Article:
Isle unemploymentHawaii's statewide unemployment rate fell to 4.5 percent in July from the same month a year ago and is lower than the national average, the state Department of Labor and Industrial Relations said yesterday.
The rate stays at 4.5 percent
for the second month, but fewer
people are in the work force
By Lyn Danninger
But economics professor Byron Gangnes, part of the University of Hawaii Economic Research Organization, noted Hawaii's labor force, which totaled 602,400 last month, has fallen over the past year from 610,550.
"If you look at it compared to a year ago, the labor force is now smaller," Gangnes said. "It would appear more people are taking themselves out of the market," he said.
Gangnes said it is difficult to know the exact reasons for the shrinking labor force.
"Perhaps they got discouraged, or returned to school or are leaving the state to find a job. It could be any of these things, we just don't know. But compared to a year ago, the labor force is smaller," he said.
July's unemployment rate remained stable for the second month, compared with 4.7 percent unemployed in July 2001.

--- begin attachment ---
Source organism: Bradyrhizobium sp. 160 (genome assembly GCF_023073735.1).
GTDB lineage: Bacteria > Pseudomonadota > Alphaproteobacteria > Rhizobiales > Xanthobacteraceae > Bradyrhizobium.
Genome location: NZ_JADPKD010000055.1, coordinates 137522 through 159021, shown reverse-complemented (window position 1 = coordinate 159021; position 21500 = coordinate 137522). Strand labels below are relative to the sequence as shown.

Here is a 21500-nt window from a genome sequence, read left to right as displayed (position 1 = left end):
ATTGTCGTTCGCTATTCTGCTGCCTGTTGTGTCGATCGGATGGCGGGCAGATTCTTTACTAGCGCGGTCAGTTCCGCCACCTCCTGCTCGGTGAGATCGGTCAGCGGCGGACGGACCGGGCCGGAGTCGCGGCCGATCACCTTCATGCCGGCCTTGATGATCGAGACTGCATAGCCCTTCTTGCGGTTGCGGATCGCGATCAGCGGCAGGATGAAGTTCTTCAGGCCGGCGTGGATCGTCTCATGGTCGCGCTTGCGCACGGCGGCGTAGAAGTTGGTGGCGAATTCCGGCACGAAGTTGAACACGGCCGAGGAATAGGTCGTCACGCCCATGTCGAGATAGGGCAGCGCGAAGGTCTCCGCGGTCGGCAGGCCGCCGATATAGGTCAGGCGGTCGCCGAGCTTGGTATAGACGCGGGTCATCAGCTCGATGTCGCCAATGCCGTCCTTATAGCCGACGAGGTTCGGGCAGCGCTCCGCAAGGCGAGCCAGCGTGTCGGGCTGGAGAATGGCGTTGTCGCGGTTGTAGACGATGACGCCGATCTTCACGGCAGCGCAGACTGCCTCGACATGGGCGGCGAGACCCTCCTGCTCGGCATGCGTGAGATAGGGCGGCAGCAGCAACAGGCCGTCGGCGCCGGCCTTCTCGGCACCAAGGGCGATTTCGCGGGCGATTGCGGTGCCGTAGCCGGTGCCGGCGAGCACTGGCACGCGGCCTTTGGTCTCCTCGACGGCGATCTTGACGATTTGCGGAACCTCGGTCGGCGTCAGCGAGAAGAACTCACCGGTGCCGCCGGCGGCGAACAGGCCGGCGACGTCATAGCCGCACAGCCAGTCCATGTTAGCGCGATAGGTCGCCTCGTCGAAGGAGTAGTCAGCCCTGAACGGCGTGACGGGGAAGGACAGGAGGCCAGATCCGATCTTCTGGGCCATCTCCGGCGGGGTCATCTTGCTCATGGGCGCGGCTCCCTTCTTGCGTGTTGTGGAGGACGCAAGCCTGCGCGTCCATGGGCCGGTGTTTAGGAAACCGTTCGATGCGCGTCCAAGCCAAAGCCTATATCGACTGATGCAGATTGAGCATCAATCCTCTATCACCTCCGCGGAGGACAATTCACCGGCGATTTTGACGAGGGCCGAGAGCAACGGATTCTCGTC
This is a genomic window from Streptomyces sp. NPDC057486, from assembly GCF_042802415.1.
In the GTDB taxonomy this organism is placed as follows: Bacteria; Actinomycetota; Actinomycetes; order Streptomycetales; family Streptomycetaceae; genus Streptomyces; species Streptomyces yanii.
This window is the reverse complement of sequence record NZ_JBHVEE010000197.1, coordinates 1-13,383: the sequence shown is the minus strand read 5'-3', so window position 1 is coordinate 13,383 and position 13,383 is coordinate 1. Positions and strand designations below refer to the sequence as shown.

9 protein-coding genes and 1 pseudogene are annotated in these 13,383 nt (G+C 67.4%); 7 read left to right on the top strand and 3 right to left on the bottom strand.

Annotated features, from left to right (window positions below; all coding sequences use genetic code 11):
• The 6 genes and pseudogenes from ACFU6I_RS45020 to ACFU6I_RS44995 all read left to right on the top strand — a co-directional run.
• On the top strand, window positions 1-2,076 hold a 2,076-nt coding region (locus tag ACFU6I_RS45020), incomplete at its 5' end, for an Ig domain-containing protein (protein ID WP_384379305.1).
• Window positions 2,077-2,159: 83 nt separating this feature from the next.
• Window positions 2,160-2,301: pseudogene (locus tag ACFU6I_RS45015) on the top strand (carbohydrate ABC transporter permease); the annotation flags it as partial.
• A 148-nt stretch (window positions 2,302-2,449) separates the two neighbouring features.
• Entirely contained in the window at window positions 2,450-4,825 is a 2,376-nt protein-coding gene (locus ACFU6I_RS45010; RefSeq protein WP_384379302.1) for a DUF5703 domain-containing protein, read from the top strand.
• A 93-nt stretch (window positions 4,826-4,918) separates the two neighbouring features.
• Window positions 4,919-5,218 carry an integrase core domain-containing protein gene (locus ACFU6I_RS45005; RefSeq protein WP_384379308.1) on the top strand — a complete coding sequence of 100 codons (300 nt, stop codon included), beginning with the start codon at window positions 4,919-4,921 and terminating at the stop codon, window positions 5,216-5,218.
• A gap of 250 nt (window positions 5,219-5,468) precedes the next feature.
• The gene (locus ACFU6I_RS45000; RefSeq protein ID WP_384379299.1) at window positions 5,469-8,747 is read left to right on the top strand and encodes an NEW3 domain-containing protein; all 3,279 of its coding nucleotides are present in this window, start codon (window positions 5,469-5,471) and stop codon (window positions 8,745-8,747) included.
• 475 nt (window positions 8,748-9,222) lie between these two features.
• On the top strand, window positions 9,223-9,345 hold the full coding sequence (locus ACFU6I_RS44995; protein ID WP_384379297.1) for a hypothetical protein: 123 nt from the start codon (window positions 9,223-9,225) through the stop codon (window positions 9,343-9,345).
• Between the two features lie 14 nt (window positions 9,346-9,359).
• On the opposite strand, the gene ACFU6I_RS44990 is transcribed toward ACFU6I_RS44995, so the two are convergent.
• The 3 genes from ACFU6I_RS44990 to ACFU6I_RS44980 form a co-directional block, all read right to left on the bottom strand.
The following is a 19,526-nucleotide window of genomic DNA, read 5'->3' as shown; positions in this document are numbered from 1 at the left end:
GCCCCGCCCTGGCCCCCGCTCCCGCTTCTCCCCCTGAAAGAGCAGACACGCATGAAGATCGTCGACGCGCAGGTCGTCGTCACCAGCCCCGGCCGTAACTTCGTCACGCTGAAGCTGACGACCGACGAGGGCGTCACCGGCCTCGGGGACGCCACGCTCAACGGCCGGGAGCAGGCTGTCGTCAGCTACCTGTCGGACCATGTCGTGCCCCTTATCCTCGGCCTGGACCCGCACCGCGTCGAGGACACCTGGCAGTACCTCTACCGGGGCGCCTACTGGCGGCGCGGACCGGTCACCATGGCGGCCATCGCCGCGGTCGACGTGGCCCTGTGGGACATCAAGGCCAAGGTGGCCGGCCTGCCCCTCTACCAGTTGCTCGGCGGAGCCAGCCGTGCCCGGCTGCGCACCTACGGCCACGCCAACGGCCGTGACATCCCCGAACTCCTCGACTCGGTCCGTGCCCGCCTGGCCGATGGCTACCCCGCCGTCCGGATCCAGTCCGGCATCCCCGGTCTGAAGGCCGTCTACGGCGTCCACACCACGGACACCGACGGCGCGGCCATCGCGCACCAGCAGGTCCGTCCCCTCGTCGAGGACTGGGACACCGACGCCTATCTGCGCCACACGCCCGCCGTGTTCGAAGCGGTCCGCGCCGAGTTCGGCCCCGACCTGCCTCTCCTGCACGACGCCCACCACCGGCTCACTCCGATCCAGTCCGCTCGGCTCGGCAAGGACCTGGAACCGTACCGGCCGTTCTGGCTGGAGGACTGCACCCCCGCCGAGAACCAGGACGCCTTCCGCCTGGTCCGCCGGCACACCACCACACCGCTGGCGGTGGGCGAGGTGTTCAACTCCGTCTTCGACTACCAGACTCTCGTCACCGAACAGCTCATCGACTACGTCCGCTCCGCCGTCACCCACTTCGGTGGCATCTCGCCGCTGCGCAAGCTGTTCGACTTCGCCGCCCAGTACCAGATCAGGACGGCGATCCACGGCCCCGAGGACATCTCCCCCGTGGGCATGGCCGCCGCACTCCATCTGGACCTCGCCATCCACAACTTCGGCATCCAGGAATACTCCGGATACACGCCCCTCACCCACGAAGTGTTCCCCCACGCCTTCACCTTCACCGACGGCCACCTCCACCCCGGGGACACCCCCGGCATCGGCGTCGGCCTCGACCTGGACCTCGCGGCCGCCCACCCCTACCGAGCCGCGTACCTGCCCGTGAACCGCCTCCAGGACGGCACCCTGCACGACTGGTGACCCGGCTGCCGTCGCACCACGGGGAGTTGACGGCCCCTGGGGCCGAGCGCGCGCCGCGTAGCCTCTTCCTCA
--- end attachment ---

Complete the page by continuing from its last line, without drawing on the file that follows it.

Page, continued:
Nationally, unemployment also remained unchanged from the previous month, at 6 percent.
In July, Hawaii's labor force totaled 602,400 while 27,200 people were unemployed.
The largest drop in jobs in Hawaii occurred in sectors that experienced seasonal decline, such as public education, which contracted by 12,700 jobs and private education, which shed 300 jobs.
Similarly, job growth during the month was also attributed to seasonal factors, with local government adding 600 jobs due to the start of summer youth programs.
Private social services also expanded by 300 jobs due to summer hiring.
The hotel sector picked up 200 jobs during July, while the retail sector increased by 200 jobs as a whole. Restaurants and bars saw a decline of 200 jobs.
Other industries, such as construction, manufacturing, transportation and communication remained fairly stable during the month, according to the report.
BACK TO TOP